For as straightforward as the plotting of the main arc is there is still plenty of interesting imagery to go with it. The cold open, which finishes up the flashback started in last week's episodes, is nearly silent as David Tate discovers the brutal death of his wife and child. The sound isn’t totally gone just extremely quiet and slowed down. Matching the same kind of temporal slowness in the psychologically driven cinematography that follows actor Eric Lange. Slowly but surely all hope is lost and Tate falls into despair as all the flashing lights bounce off of him. Giving everything a psychedelic vibe. After the credits things turn to a present day crime scene as Marco and Sonya work through all that they have just discovered. The lights flashing off them almost hypnotizing you into not noticing their presence. The tight facial framingis only brken when Marco’s real boss comes to chastise him for being wrong about the killer. Pointing out that killing “Indio trash” is one thing but killing Santi Jr. is another and that the two would end up cleaning toilets in prison if this isn’t closed fast. That interlude between Marco and Sonya’s conversation was the first hint that writer Elwood Reid might not have the best understanding of how to cut away from a plot in order to raise tensions.
While searching through Tate’s rigged apartment there is once again some nice segmented or portaled imagery as Sonya peers threw a magnifying glass to see Tate’s collection of beeds from his wife's necklace. Like all things becoming clearer now those beeds didn’t have just any all cuts on them. They make a rose.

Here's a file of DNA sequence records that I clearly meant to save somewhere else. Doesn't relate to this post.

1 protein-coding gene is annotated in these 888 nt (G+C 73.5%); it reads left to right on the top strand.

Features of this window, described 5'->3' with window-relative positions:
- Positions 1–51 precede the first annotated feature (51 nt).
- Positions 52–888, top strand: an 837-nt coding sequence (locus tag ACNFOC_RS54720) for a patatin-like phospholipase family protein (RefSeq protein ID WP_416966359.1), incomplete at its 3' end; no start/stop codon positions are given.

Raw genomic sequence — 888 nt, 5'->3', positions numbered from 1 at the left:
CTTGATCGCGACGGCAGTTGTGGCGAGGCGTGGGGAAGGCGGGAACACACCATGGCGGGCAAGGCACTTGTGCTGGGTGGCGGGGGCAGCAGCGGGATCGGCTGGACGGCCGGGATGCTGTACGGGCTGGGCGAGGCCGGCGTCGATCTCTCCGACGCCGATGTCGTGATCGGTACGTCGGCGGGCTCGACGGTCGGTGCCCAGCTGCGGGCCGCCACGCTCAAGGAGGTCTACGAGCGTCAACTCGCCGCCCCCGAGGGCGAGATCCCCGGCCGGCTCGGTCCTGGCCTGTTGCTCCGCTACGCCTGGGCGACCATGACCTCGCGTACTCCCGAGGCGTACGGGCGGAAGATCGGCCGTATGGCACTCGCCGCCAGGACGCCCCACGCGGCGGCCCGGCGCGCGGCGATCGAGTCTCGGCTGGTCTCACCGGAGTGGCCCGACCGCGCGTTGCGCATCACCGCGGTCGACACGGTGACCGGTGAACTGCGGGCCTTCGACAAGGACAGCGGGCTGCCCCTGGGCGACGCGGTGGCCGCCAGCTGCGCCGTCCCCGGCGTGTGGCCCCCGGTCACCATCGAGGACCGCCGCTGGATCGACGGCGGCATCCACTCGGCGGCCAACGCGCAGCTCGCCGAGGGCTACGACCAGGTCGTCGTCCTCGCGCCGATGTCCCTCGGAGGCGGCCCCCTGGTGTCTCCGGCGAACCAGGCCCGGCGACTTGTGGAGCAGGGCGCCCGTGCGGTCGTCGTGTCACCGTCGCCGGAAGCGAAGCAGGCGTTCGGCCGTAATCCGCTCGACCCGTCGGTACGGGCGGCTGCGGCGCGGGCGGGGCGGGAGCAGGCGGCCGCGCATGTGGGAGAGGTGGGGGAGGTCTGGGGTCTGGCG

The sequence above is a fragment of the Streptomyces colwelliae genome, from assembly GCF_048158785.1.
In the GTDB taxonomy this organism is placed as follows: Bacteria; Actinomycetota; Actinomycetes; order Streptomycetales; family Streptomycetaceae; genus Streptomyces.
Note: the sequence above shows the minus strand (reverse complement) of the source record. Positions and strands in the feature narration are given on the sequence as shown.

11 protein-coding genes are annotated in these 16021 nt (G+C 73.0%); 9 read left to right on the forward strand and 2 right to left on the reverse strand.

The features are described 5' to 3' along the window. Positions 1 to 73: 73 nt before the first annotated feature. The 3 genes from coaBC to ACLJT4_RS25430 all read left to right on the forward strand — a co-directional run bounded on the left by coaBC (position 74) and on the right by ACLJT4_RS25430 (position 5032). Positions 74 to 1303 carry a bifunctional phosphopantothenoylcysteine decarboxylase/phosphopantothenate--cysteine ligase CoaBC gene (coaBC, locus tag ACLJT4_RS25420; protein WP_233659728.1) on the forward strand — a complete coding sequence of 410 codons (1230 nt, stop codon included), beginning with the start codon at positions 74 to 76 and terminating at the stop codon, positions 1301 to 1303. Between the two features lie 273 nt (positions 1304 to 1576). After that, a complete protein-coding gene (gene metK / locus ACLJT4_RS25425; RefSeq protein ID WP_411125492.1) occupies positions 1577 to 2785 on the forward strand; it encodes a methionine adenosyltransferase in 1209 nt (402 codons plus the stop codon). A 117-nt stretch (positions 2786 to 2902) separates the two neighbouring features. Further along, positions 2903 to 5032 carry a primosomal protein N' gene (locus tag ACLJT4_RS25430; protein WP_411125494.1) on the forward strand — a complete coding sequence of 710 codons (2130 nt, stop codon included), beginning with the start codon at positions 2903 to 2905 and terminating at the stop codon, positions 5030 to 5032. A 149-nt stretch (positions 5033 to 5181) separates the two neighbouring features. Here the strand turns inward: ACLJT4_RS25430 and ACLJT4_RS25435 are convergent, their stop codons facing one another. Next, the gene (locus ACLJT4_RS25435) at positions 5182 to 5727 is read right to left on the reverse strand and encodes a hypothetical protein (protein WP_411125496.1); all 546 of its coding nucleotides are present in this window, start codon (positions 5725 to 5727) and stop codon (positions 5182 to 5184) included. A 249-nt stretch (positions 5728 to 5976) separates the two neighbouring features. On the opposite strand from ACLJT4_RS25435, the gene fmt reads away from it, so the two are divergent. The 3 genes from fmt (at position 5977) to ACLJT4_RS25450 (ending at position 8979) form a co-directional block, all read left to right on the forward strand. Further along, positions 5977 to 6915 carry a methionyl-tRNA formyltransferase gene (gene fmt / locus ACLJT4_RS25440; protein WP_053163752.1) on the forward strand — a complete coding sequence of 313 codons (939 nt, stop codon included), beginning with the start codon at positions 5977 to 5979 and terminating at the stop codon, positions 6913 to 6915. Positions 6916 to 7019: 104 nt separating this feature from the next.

This show better get a second season. And no it’s not because of the need to explore the buddy dynamics of Marco-Sonya and Danielle-Adriana. It’s because of what Charlotte Millwright does in “The Beetle” (never thought I’d write anything close to that). A vengeful Graciela attacks Charlotte in a quest to find Ray. Staring down the blade of a razor the always helpful Caesar comes in with his shotgun and takes care of business. Before Graciela begins to emasculate him verbally.Taking her eye off the ball was a mistake as Charlotte runs her through with a pitchfork, for once gaining some kind of agency. In the aftermath as the two cartel murders staring into the rather deep grave Charlotte wonders what happens next. “Hopefully nothing.” a tired Caesar opines “I’m going to take my wife to a movie and pretend none of this ever happened.” Caesar with the compartmentalization skills. With Graciela out of the way and the FBI likely on her backs it leaves Charlotte in a precarious position she does not fully understand. She talks about running things differently now but it all might be for not. Best of all next season this opens up for more Fausto Galvan interaction!
If anyone is set to make it out of this show “better off” it might be Stephen Linder. The lonely coyote is working on coming to terms about his “special feelings” towards Eva. These feelings aren’t totally sexual in nature a fair bit of them are guilt for killing her boyfriend. Thomas M. Wright’s highly affected preformance made this scene work so beautifully.
Man there are still four episodes left. I thought next weeks was the finale.